Prompted by the magnificent painting currently in Thyssen's "Sargent-Sorolla" temporary exhibition I decided to refresh my brain data-bank on the Palazzo Barbaro, Gran Canale, Venice. Apart from Barbaro-related Henry James's books ("The Wings of the Dove"; "The Aspern Papers", the "Letters from PalazzoBarbaro") it's Sargent's painting of the Curtises in their Venetian grand domesticity that evokes the best that bygone era. After a quick Amazon.co.uk research, some electronic flashing of one's visa card and the traditional half week of mail-waiting, I got a brand new copy of "Gondola Days - Isabella Steward Gardner and Palazzo Barbaro Circle". In fact the catalogue for the exhibition Russkaya and this blogger of yours visited last winter during the engaging-ring trip to Venice.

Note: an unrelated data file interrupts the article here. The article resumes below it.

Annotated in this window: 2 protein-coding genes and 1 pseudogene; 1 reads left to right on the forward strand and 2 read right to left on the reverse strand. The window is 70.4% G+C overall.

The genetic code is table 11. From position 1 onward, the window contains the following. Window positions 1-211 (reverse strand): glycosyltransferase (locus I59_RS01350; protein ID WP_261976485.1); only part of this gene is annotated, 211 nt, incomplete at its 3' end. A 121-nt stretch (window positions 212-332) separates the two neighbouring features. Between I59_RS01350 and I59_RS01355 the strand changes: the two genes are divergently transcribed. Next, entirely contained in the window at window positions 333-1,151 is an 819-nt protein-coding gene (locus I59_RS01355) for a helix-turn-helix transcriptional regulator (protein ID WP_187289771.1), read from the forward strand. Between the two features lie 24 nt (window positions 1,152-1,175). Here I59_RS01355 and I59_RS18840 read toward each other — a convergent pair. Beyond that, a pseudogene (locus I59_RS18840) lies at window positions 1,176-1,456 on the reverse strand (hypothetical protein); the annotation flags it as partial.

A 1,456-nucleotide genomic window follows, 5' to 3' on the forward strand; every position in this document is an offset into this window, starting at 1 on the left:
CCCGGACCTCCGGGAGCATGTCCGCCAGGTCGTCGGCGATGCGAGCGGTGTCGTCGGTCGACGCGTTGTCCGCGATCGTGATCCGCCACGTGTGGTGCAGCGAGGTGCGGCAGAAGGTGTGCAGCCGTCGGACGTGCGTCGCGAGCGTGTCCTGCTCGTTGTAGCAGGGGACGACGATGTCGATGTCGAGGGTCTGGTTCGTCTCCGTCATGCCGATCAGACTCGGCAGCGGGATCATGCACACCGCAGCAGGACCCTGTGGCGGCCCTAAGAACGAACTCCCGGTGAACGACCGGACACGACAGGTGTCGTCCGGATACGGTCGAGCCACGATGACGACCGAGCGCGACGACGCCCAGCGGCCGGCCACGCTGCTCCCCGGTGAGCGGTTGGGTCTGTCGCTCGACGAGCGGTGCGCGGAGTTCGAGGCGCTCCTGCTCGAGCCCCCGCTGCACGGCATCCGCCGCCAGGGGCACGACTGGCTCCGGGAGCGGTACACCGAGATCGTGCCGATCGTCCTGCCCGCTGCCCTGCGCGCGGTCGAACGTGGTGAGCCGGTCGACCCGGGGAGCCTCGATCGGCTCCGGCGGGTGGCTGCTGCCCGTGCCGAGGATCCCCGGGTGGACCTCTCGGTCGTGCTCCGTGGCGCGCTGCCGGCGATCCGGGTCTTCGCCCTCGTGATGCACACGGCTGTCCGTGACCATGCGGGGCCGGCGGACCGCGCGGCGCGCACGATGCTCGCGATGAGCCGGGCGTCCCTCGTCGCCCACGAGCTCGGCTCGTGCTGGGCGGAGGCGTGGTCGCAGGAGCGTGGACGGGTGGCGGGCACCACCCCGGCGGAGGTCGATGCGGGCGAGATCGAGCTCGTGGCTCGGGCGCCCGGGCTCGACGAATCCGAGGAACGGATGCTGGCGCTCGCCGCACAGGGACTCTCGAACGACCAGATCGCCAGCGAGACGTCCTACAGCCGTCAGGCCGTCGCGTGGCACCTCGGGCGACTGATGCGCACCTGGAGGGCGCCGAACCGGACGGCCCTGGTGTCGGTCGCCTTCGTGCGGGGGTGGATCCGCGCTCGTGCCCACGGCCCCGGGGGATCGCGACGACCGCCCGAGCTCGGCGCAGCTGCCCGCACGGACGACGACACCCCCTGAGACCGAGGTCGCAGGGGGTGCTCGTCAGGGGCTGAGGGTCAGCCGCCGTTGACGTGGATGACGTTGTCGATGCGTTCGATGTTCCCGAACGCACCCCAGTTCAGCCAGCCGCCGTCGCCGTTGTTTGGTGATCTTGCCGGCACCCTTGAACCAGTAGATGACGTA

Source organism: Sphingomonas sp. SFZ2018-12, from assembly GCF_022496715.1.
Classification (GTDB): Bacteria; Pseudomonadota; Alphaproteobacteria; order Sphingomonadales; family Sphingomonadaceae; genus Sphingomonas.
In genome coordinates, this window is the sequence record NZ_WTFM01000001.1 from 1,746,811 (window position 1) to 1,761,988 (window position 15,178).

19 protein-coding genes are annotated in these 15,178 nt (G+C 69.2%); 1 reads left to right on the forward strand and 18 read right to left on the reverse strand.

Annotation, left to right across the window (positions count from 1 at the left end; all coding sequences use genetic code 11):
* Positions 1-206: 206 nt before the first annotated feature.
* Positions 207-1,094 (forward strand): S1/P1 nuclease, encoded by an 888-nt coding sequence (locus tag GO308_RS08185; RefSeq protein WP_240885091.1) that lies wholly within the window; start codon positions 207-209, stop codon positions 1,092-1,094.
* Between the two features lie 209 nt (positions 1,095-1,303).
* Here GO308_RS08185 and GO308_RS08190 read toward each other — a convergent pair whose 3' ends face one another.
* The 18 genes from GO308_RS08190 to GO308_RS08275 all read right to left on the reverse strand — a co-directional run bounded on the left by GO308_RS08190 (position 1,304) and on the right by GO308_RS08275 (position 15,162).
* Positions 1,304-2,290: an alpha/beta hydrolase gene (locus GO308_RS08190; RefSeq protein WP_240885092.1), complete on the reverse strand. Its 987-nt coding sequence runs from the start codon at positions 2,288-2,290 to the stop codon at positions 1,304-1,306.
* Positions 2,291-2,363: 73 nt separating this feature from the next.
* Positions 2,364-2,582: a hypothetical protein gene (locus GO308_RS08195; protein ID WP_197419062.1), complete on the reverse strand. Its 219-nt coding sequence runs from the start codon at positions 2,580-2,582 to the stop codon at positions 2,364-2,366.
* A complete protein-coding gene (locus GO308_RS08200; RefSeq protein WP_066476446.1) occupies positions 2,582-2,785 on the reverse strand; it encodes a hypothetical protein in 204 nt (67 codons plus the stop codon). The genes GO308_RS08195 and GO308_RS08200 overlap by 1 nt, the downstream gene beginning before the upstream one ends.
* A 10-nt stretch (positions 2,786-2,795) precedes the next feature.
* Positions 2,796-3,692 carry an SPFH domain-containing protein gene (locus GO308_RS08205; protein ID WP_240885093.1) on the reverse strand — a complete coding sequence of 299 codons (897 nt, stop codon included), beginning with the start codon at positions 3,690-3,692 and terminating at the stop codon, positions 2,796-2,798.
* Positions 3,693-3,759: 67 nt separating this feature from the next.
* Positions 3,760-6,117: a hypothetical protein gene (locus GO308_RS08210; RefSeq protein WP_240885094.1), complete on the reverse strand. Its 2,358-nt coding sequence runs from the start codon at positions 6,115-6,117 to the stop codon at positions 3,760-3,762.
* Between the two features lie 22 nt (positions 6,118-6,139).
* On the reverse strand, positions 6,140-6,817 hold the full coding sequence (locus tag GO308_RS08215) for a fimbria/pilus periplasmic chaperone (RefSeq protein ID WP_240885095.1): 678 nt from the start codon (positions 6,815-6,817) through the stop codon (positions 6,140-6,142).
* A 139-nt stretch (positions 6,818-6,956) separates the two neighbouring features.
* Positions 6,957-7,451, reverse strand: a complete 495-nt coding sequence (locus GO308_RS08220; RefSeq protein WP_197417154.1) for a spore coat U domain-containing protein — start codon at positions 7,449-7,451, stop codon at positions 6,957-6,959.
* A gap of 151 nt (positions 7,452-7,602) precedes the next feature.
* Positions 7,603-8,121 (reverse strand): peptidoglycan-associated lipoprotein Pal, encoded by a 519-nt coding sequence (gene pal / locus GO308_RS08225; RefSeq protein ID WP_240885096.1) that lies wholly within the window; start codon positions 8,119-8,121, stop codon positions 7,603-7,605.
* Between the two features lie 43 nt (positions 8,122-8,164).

Bottom-line: one should allways try to progress from connoiseur to antiques collector and then to founding patron of a private museum.
On that coffee-table book you can find a remarkable example of one tridimensional space converted, in successive atempts, into a two-dimensional image, both in photography and paintings. The State Room, so to speak, of the Palazzo - the Salone or Cameron, to use its correct designations - has been photographed in 1888 ten years before John Singer Sargent finished "A Venetian Interior".
So the following photo can be seen as the starting point of our visual inquire:
Unknown. The Curtis family in the Salone ofthe Palazzo Barbaro ca. 1888. Gelatin silver print. Private Collection.
Now, let's see four different view-points on that very same room. Clock-wise: a recent colour photography; Water Gay 's 1902 oil painting; B&W photo of the Cameron (with paintings by Sebastiano Ricci and Giambatista Piazetta); and Sargent's masterpiece of 1898.
Does not the Right Honourable Reader feel a overwhelming urge to depart for Venice? .. I thought so..